Objective: Patients often overstay in intensive care units (ICU) after they are deemed discharge ready. The objective of this study was to examine the impact of such discharge delays (DD) on subsequent in-hospital morbidity and mortality.
Design: Retrospective cohort study.
Setting: Single tertiary academic medical center.
Patients: Adult patients admitted to the medical ICU between 2005 and 2011.
Interventions: For all patients, DD (ie, time between request for a ward bed and time of ICU discharge) was calculated. Discharge delays was dichotomized as long (≥24 hours) or short (<24 hours). Multivariable linear and logistic regressions were used to assess the association between dichotomized DD and post-ICU clinical outcomes.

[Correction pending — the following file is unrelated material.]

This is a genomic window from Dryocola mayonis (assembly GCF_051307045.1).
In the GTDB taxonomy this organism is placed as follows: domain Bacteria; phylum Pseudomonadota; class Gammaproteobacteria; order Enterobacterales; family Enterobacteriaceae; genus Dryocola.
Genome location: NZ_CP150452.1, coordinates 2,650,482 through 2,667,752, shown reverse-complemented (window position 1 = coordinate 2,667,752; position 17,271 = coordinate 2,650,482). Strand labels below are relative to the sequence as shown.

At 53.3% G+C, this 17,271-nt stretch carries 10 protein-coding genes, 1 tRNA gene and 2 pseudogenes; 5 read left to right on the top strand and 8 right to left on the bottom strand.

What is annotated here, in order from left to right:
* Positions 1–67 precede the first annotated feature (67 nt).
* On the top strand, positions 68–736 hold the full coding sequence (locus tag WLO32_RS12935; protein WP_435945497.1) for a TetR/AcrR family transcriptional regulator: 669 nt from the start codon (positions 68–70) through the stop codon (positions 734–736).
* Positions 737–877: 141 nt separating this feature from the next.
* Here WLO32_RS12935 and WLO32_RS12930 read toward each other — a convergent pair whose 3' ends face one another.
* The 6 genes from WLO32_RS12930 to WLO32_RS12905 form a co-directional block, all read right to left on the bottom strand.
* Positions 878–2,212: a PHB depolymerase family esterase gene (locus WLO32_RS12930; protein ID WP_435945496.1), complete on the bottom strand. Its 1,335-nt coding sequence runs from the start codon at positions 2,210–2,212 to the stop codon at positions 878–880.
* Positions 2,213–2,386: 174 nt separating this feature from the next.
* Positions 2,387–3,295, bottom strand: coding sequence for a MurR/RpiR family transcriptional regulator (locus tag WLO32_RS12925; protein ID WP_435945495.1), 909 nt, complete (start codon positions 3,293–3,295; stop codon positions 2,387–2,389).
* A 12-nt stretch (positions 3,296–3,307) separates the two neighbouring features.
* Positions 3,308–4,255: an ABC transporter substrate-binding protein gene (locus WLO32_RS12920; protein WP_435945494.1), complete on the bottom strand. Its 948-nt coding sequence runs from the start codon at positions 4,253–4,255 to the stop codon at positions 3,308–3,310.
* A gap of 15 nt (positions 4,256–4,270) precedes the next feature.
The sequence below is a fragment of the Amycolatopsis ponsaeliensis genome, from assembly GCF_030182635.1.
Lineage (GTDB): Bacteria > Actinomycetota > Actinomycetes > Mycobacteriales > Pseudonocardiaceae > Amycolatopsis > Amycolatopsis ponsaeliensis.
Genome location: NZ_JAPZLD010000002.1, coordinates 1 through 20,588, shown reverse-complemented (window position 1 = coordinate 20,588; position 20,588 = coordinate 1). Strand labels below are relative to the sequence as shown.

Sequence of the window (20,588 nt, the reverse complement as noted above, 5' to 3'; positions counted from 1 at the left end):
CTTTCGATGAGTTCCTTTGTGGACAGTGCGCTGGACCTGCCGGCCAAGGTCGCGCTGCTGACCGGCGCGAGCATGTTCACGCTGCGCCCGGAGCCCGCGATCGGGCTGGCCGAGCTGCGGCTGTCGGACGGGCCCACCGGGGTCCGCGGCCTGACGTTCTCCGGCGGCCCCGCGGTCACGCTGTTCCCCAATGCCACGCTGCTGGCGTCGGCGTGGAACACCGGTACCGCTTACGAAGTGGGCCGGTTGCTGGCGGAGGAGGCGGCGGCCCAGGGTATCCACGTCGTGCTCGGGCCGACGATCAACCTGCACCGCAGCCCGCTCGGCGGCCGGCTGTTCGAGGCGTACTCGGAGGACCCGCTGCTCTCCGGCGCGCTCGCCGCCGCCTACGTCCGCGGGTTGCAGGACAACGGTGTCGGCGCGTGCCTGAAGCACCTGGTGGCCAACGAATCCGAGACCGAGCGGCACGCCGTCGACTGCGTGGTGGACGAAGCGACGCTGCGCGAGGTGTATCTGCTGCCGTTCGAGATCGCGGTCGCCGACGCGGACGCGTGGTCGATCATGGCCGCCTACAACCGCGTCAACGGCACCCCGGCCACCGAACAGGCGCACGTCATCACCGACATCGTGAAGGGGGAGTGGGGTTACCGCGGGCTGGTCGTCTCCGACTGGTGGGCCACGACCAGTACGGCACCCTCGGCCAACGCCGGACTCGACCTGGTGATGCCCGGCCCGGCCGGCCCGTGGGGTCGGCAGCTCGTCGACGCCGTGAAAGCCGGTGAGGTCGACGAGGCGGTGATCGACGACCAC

Results: Overall, 9673 discharges were included of which 10.4% patients had long DDs. In the fully adjusted model, a long delay was not associated with increased odds of death (adjusted odds ratio [aOR]: 0.99, 95% confidence interval [CI]: 0.74-1.31, P = .95) but was associated with a shorter log plus one of post-ICU discharge length of stay (LOS; regression coefficient: -0.13, 95% CI: -0.17 to -0.08, P < .001). Longer DD was not associated with more hospital-free days (HFD: a composite of post-ICU LOS and in-hospital mortality). Shorter DDs were associated with shorter LOS when LOS was measured from the time of ward bed request as opposed to the time of ICU discharge.
Conclusions: In this study, long DD was associated with a slight decrease in post-ICU LOS but longer LOS when measured from the point of ward bed request, suggesting a potential role for more aggressive discharge planning in the ICU for patients with long DDs. There was no association between long DD and subsequent mortality or HFD.
Keywords: ICU administration; critical care utilization; delay; discharge delay; intensive care unit discharge; workflow.
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